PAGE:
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Vested Interest and Biased Price Estimates: Evidence from an Auction Market




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    • Department of Finance and Department of Management, Stern School of Business, New York University, 44 West 4th Street, New York, NY 10012-1126. We have benefited from discussions and comments from Orley Ashenfelter, Michael Brennan, John Campbell, Susan Douglas, Robert Engle, Victor Ginsburgh, Will Goetzmann, Tom Pugel, Larry White, and Bernie Yeung and participants at the NYU Beautiful Asset Conference and international business seminar. We are grateful to Rob Stambuagh (the editor), an associate editor, and an anonymous referee for helpful comments and to Erin Crotty, Chris Darnell, Eana Kim, and Je ik Sohn for their research assistance. We also thank Mathew Gee and Addie Kong of the Stern Computer Department for their tireless efforts in rationalizing our database.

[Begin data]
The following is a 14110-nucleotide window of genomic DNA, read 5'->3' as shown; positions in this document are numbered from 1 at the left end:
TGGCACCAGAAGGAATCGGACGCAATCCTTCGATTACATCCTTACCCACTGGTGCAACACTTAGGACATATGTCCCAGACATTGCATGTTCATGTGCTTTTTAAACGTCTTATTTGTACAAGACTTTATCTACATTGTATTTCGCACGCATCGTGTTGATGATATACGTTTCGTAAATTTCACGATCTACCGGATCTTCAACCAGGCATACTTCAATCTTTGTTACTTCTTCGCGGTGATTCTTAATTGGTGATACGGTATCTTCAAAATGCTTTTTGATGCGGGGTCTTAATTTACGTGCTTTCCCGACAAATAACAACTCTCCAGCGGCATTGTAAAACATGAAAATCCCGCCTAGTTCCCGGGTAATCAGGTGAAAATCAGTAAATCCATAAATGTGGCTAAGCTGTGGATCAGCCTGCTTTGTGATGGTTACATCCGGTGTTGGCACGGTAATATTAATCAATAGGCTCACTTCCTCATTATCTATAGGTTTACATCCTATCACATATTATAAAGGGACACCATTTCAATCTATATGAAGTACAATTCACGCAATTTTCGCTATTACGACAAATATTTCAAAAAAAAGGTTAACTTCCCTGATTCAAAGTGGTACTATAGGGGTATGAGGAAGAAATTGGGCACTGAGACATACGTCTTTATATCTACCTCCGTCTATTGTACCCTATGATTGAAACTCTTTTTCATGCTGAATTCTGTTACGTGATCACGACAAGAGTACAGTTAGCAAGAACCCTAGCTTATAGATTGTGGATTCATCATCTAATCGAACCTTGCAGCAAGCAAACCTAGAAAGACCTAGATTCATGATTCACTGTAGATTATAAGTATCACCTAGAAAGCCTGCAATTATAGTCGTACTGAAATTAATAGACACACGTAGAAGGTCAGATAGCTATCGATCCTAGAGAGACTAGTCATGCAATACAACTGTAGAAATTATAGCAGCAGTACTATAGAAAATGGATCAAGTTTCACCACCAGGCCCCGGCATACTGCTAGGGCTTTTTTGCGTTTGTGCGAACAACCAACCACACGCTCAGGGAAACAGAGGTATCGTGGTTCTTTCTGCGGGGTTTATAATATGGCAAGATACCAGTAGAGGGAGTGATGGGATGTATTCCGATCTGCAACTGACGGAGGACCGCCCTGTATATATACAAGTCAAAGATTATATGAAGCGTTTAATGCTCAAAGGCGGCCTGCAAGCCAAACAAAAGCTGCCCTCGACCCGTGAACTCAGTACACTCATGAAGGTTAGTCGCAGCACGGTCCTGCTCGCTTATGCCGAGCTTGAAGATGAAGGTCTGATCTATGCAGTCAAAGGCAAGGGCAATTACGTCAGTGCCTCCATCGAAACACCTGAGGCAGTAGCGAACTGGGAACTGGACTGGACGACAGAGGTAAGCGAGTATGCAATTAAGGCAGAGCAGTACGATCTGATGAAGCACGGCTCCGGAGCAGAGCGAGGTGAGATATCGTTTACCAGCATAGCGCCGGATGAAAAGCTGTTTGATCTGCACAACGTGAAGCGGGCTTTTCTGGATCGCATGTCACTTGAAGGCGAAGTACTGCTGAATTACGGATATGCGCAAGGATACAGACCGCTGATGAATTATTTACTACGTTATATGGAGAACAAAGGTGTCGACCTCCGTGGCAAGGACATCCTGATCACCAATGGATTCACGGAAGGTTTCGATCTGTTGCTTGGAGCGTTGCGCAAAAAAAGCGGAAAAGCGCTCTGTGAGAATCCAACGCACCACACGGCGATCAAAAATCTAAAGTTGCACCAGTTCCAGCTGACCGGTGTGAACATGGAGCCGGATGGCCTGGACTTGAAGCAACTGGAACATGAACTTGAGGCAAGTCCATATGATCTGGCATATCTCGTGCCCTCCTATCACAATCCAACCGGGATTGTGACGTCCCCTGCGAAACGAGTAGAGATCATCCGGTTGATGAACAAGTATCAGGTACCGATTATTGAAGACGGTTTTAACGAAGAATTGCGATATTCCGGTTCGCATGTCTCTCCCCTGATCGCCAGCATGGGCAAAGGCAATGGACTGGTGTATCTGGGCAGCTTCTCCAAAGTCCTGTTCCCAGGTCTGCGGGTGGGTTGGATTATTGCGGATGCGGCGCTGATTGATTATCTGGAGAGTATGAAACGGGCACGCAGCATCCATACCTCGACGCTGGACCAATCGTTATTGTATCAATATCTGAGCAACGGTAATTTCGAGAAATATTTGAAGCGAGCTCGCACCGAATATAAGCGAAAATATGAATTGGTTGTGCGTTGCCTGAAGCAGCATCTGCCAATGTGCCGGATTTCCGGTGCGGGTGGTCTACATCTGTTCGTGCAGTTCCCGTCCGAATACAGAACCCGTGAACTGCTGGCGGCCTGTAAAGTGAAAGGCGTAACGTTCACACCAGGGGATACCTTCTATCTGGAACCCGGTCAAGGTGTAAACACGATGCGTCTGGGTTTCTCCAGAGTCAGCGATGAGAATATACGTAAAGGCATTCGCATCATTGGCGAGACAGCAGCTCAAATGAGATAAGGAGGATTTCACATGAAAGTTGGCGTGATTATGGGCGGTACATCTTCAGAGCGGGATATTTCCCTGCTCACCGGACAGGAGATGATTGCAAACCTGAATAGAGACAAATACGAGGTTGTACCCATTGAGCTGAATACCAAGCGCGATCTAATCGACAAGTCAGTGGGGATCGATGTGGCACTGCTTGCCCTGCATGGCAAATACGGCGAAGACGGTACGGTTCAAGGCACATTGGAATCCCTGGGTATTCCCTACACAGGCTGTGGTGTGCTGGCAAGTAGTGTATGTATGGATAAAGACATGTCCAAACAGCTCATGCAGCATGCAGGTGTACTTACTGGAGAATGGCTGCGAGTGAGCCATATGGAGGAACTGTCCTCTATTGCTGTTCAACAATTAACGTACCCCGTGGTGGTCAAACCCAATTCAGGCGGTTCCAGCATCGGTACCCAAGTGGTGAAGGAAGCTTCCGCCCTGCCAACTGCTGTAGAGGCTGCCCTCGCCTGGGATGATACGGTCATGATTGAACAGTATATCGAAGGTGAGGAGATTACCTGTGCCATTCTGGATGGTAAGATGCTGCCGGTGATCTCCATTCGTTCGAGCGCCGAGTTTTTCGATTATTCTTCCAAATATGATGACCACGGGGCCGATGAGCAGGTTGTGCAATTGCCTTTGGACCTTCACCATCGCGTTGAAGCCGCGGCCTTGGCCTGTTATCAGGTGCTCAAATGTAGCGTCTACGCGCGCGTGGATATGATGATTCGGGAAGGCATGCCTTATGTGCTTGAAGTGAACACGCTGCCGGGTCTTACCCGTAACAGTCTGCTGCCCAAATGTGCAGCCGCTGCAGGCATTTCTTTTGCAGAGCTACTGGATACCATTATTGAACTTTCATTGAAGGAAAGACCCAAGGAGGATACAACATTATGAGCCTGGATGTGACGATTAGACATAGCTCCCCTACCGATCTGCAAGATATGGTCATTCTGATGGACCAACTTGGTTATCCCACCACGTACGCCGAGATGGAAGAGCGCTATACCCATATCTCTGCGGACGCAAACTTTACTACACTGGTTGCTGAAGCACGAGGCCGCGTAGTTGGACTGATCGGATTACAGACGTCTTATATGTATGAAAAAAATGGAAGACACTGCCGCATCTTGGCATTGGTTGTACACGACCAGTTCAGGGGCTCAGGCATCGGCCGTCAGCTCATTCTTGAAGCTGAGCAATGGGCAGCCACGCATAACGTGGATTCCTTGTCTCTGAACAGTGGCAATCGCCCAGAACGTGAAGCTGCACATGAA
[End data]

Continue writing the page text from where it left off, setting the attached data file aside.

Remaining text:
This study employs a new data set from art auctions to examine the relationship between auctioneer presale price estimates and the long-term performance of artworks. We find that the price estimates for expensive paintings have a consistent upward bias over a long period of 30 years. High estimates at the time of purchase are associated with adverse subsequent abnormal returns. Moreover, the estimation error for individual paintings tends to persist over time. These results are consistent with the view that auction house price estimates are affected by agency problems and that some investors are credulous.